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HST 111 Lecture Notes - Leon Trotsky, Central Powers, Cheka

Course Code
HST 111
Maria Piccioni

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WWI: Further Developments
- deadlock on land meant that the control of the seas became more important
the British ignored the distinction between war supplies and
food/other cargo
the policy was intended to starve Germany
Germany responded with submarine/u-boat warfare
Declared the waters around Britain to be a ‘war zone’ – neutral
ships could be attacked
*May 1915 Lusitania sunk by the Germans* (also carrying war
supplies/munitions to the British)
British ship- over 1200 killed; 118 Americans
- U.S. President Woodrow Wilson ‘warned’ Germany that any subsequent
American deaths would not be tolerated Germany desisted from attacking
US ships
- By 1917, Germany was in a dire situation Feb 1, 1917, Germany announced
a policy of “unrestricted submarine warfare”
- USA broke off diplomatic relations April 6, 1917 USA declared war on the
Central Powers
- The American involvement in WWI was influenced by the sinking of the
Lusitania, the German policy of “unrestricted u-boat warfare, and the
removal of Russia from Allies”
- March 1917 begins the Russian revolution, overthrew the tsarist
‘March Revolution’ – caused by a number of factors
troop mobilization was slow, food shortages, soldiers poorly
by the end of 1917 over 2 million Russians dead
in September 1915, Tsar Nicholas took supreme command of
the Russian military failures resulted
suspicion that Nick was under the influence of Rasputin
domestic problems hunger, food shortages, strikes, etc…
in 1916, the DUMA (legislature of Russia) was terminated
Tsar Nick to rule unilaterally
by March 1917, Russia was ripe for revolution
- in early March 1917, strikes and worker demonstrations occurred in
Petrograd (St. Petersburg) spread to the factories and army
troops abandoned the front and went home
- sympathetic to the people, and ill disciplined, the Russian army to refuse to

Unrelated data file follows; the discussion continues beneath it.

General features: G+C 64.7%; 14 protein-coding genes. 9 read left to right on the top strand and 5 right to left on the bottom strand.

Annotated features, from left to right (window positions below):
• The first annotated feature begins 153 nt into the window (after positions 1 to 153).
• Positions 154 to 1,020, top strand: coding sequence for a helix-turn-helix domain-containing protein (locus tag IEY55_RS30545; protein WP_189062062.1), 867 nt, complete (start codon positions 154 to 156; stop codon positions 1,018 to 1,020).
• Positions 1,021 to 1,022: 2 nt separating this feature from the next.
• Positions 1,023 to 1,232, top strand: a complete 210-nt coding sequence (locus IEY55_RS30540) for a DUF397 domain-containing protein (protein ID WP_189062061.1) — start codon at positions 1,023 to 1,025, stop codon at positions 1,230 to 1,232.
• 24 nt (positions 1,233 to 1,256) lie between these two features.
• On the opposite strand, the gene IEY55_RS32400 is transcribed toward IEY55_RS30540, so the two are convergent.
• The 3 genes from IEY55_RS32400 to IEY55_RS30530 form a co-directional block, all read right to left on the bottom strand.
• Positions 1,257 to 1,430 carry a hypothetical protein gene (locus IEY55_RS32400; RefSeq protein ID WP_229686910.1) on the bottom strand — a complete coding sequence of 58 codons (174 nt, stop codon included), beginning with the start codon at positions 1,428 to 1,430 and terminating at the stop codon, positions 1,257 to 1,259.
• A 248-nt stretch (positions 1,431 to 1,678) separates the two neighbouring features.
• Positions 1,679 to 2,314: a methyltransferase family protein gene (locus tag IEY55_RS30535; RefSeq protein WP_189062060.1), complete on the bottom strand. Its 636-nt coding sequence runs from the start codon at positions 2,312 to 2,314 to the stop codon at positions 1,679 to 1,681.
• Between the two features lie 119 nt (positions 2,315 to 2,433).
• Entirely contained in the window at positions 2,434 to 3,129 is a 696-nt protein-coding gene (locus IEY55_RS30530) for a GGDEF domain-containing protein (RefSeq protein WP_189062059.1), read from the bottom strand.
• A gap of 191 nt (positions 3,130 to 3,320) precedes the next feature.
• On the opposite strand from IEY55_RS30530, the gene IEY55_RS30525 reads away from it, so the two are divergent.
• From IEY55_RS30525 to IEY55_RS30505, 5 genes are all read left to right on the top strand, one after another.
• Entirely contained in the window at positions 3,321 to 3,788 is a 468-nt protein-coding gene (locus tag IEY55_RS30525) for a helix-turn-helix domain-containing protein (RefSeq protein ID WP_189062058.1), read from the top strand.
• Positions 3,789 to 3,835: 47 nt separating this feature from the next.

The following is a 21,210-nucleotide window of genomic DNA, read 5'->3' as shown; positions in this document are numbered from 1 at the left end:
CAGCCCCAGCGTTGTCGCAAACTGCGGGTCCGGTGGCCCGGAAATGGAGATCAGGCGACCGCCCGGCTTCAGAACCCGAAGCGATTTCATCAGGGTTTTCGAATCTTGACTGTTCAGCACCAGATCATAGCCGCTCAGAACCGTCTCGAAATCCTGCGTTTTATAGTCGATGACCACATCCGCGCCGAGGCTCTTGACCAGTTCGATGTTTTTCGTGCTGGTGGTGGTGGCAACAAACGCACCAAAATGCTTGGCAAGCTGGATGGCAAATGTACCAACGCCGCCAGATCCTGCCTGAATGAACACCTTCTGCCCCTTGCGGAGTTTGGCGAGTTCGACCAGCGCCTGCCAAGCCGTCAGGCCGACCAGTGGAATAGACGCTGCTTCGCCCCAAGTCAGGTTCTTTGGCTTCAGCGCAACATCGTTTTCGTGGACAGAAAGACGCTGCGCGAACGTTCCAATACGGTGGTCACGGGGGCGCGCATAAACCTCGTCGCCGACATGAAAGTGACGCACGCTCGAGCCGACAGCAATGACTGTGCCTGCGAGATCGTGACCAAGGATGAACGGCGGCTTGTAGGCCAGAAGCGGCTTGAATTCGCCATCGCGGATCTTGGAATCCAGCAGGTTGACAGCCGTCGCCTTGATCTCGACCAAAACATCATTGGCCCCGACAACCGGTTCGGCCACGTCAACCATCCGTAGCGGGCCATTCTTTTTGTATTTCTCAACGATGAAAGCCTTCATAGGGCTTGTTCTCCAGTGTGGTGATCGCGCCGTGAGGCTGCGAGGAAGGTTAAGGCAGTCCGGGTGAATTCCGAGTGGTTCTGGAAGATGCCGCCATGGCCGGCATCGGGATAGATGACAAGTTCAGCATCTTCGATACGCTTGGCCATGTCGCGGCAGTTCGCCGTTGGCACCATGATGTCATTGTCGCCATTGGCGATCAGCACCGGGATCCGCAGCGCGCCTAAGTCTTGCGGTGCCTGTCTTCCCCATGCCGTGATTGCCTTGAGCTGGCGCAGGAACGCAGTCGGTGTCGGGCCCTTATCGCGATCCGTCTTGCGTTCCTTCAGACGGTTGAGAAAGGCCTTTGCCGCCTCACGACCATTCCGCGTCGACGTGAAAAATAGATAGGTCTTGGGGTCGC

take action against the demonstrations
March 1917 Tsar Nicholas abdicated he and his family were
subsequently arrested sent to Siberia
The DUMA restored its control of the government
At the same time, soviets (councils of workers/soldiers) began
to organize
Provincial government attempted to continue the war effort the
DUMA was simply continuing the tsarist policies
- The fate of Russian’s provisional government was sealed when the Russian
situation did not improve
- The provincial government was criticized by the soviets and, more
importantly, by a component of the Social Democratic Party (BOLSHEVIKS
“the majority”)
- The Germans were responsible for the introduction of V. LENIN to Petrograd
LENIN saw an opportunity preached the desire for “peace, bread,
and land”
APRIL THESES proclaimed that the war should be stopped
and that the Bolsheviks and the soviets should form a
revolutionary government
- The BOLSHEVIKS and the soviets merged continuing problems in the war
effort (at the front and at home) resulted in further ‘revolutionary’ actions
- Lenin and the Bolsheviks were joined by LEON TROTSKY
Bolsheviks attempted a coup failed; however, on November 6, 1917
the Bolsheviks, with the assistance of the army, overthrew the
provisional government
All political power rested with a committee headed by Lenin
Freedom of press eliminated; so too was political association
** creation of the CHEKA (secret police)
- the Bolshevik’s also took Russian out of the war
Dec. 1917 Russia agreed to armistice (peace) with Germany
Russia gave up Poland, the Baltic states, the Ukraine, and paid a
war indemnity to Germany
Lenin agreed to the terms so that the Bolsheviks could cement
their rule in Russia
- The Bolsheviks (‘the Reds’)(vs. the whites moderates who opposed the
Bolsheviks supplied by Allies) did face domestic opposition
- ‘the Reds’, by 1921 were in firm control
- July 17, 1918 Tsar Nickolas and family executed